Thank you, and we hope to work with you through this planning process.


Flagstaff is rethinking its waste

On the October 17th, Flagstaff's City Council adopted the Rethink Waste Plan, which establishes ambitious goals and a near term plan to guide the City's efforts in reducing the impact of its waste and material consumption.

Most importantly, this plan outlines the new approach for managing Flagstaff's waste and material consumption, known as sustainable materials management. Unlike our past approach that sought to minimize the impact of waste by diverting as much as possible, materials management takes a life-cycle approach to encourage decision making that reduces the impacts that occur during the extraction, processing, transportation, and use or materials, which are often 10 to 100 times greater than the impacts of recycling or landfilling them. 

Materials management attempts to reduce impact across the life-cycle of materials, whereas our past approach only considered the "end-of-life" stage of materials.

Materials management attempts to reduce impact across the life-cycle of materials, whereas our past approach only considered the "end-of-life" stage of materials.

Following the adoption of the plan, the goals guiding the City's future efforts include:

  1. Achieving "Zero Waste" by 2050 - This means we'll have to divert 90% of the waste generated within the city from the landfill by recycling, reusing, composting, diverting it through some other method.
  2. Reduce overall waste generation - The most effective way to reduce the impacts of our waste is to prevent it in the first place and this metric will help evaluate such efforts.
  3. Reduce the greenhouse gas emissions associated with Flagstaff's material consumption - Did you know that 42% of U.S. emissions are a result of the provision of materials? We hope to reduce those emissions by empowering residents to make more thoughtful consumption choices.
  4. Increase participation - We want everyone in Flagstaff to have access to and participate in the services the community offers. Whether that is shopping at a thrift store, attending a Fix-it Clinic, or disposing of your hazardous waste at a Drop-off Day, we want you to participate!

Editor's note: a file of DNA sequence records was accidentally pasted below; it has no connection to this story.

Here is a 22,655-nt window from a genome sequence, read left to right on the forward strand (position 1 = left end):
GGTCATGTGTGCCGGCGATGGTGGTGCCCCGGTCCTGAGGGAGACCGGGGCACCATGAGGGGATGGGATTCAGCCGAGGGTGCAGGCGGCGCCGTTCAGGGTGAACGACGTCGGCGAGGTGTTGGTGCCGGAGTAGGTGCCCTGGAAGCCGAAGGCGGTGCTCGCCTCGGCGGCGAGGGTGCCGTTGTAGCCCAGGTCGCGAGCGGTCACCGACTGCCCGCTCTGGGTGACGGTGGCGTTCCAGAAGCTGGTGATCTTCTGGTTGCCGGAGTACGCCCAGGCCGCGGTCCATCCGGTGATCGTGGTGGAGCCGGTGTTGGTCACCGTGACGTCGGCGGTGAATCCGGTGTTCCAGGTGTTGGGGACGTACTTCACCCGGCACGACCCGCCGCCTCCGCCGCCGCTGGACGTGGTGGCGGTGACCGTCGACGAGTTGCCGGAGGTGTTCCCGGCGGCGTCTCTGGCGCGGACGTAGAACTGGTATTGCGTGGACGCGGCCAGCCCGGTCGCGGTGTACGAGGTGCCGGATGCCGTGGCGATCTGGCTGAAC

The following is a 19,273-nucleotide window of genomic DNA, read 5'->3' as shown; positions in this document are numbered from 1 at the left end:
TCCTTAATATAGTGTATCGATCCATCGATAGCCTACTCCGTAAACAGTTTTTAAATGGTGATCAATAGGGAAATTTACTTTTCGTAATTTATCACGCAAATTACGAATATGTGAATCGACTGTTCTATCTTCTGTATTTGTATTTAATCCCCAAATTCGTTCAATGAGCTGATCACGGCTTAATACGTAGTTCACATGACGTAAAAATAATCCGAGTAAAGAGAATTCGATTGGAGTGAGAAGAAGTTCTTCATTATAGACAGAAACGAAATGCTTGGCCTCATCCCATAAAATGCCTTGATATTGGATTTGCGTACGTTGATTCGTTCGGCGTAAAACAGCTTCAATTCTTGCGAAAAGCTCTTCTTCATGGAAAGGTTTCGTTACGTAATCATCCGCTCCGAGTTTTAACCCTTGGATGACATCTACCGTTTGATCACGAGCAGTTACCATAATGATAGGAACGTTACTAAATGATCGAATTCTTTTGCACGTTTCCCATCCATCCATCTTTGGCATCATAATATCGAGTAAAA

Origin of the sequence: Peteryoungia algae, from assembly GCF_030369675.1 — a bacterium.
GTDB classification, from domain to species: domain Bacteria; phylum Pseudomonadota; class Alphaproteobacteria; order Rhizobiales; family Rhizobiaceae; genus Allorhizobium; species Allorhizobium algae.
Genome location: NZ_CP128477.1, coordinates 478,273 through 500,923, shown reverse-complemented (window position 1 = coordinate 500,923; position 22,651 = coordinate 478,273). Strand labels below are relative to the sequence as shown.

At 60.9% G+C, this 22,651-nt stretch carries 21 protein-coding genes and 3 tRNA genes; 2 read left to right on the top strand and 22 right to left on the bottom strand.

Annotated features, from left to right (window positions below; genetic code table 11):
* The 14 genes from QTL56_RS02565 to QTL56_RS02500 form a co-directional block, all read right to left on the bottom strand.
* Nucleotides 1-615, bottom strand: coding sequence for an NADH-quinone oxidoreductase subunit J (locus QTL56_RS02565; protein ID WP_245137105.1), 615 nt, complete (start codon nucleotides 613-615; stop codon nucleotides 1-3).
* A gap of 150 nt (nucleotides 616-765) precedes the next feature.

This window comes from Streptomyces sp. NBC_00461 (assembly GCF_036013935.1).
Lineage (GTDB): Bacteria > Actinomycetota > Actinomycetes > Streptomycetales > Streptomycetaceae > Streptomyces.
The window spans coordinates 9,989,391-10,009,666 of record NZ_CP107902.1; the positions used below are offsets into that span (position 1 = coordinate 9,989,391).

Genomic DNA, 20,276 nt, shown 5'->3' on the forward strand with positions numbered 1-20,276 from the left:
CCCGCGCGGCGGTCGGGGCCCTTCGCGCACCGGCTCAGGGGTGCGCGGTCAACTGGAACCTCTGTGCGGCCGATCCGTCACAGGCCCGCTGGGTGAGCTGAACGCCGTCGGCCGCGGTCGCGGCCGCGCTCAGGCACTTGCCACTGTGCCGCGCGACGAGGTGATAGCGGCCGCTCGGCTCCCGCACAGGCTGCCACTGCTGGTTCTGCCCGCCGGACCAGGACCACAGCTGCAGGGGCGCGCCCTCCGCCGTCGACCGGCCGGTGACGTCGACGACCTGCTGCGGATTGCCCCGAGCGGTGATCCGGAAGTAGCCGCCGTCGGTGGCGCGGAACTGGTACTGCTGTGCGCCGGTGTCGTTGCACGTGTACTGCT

To help us reach these goals, the Rethink Waste Plan outlines a phased plan of action for getting us there.

Phase 1 (Years 1 - 3)

The plan mostly focuses on this first phase, during which we hope to set a foundation for future success. We hope to do this better utilizing our existing recycling infrastructure, filling in gaps in data and knowledge or the waste system in Flagstaff, and engaging residents on this new materials management vision. 

Phase 2 (Years 4 - 5)

Building off the momentum of Phase 1, we plan to commission the drafting of a strategic plan with specific policy and program prescriptions to help the City get all to the goals outlined above.

Phase 3 (Years 6 and beyond)

This phase will focus on implementing the policies and programs outlined in the strategic plan that is produced as part of Phase 2.

We look forward to working with you all to carry out this plan and achieve the City's goals. If you would like to learn more about the plan and see exactly what we hope to accomplish over the next few years, we encourage you to check out the full plan.

If you have any question, contact Dylan Lenzen at 928-213-2158 or


The City’s new Waste to Profit program seeks material producers

The City of Flagstaff is launching a Waste to Profit program, designed to turn troublesome waste streams to profit through a partnership with the City’s Community Investment and the Sustainability Sections. The program will provide up to $8,000 in incentives to convert an idea and a waste stream into a product or service.

The first step in this process is to identify existing waste streams. To do so, the City is asking businesses and organizations to self-identify the troublesome parts of their waste stream that are not already being diverted. Examples might include vinyl signs, spent grain, non-recyclable plastics, wooden pallets or any other by-product you are producing in large quantities.
In order to participate, the City of Flagstaff will need information on the waste for diversion, including:

  • Material name
  • Type of material (e.g. hard plastic, organic material, packaging, construction /demolition waste, textiles, etc.)
  • Rough quantity of material
  • Frequency of production (is this a one-time waste product or regularly produced)
  • A photo of the material

Once the City has a list of divertible materials, it will issue a “Call for Innovators” inviting entrepreneurs and businesses to submit proposals to convert the materials into a product or service. The most interesting idea will receive $4,000 in initial seed funding to help turn it into a product or service, as well as $4,000 upon the success of the product or service.

For businesses looking to divert troublesome parts of their waste stream, please contact Dylan Lenzen ( or 928-213-2158). Interested innovators should look for a “Call for Innovators” that will be released in early November at